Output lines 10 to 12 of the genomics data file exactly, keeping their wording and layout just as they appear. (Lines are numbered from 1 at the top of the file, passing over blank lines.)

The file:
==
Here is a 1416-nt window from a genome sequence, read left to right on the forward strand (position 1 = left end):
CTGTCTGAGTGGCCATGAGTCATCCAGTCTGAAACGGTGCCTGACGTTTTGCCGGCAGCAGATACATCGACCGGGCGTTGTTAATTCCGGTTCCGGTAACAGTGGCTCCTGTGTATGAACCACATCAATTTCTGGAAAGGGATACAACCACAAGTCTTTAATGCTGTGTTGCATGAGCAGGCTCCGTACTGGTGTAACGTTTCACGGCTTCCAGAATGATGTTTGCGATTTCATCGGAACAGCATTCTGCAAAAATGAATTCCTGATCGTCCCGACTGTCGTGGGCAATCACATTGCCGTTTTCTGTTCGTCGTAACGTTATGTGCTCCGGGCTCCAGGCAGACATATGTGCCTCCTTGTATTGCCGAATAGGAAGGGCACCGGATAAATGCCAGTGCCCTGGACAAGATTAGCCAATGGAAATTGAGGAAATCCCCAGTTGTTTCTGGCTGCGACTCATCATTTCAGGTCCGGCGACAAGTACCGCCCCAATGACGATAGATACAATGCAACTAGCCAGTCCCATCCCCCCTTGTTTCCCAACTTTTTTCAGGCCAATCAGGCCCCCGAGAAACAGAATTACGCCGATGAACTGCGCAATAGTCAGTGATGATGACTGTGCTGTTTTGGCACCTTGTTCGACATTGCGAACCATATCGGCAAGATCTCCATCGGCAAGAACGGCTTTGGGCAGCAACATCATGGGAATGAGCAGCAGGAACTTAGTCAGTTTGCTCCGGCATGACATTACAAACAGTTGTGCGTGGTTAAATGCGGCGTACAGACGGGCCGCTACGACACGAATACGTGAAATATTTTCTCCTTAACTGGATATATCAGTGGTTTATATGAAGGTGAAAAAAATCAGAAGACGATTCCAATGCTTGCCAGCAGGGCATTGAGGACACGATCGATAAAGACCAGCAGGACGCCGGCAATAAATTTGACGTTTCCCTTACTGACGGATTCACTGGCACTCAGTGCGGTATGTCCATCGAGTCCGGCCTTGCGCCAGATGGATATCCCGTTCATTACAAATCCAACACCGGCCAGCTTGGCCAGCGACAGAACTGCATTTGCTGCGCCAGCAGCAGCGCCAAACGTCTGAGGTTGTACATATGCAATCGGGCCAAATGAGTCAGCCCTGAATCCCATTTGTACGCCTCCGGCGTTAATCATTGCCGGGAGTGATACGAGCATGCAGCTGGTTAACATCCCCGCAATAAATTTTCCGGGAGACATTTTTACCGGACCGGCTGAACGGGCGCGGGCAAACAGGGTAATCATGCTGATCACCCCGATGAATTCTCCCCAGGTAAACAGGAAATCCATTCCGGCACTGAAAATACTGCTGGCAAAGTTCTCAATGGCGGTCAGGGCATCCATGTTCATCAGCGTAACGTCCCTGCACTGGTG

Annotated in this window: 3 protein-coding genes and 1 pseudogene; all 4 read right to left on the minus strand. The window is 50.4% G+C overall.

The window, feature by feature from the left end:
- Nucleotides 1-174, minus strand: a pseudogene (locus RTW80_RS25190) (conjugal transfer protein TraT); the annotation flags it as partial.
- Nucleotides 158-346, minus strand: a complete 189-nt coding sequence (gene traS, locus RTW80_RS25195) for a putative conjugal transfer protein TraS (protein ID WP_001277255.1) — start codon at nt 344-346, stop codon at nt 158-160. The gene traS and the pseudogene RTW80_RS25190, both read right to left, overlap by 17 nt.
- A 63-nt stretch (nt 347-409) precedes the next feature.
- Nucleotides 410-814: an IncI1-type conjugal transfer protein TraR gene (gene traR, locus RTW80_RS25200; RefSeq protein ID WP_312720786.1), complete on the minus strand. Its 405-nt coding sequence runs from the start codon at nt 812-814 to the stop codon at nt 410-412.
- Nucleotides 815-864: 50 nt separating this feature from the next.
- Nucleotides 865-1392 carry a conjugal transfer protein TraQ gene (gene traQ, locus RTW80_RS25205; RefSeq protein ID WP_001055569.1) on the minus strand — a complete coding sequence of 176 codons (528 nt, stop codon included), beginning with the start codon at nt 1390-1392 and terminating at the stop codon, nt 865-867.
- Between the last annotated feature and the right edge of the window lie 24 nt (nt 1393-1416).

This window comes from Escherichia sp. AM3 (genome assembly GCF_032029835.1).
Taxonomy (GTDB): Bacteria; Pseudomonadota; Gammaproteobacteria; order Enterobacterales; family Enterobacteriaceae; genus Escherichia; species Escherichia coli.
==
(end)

- Nucleotides 865-1392 carry a conjugal transfer protein TraQ gene (gene traQ, locus RTW80_RS25205; RefSeq protein ID WP_001055569.1) on the minus strand — a complete coding sequence of 176 codons (528 nt, stop codon included), beginning with the start codon at nt 1390-1392 and terminating at the stop codon, nt 865-867.
- Between the last annotated feature and the right edge of the window lie 24 nt (nt 1393-1416).

This window comes from Escherichia sp. AM3 (genome assembly GCF_032029835.1).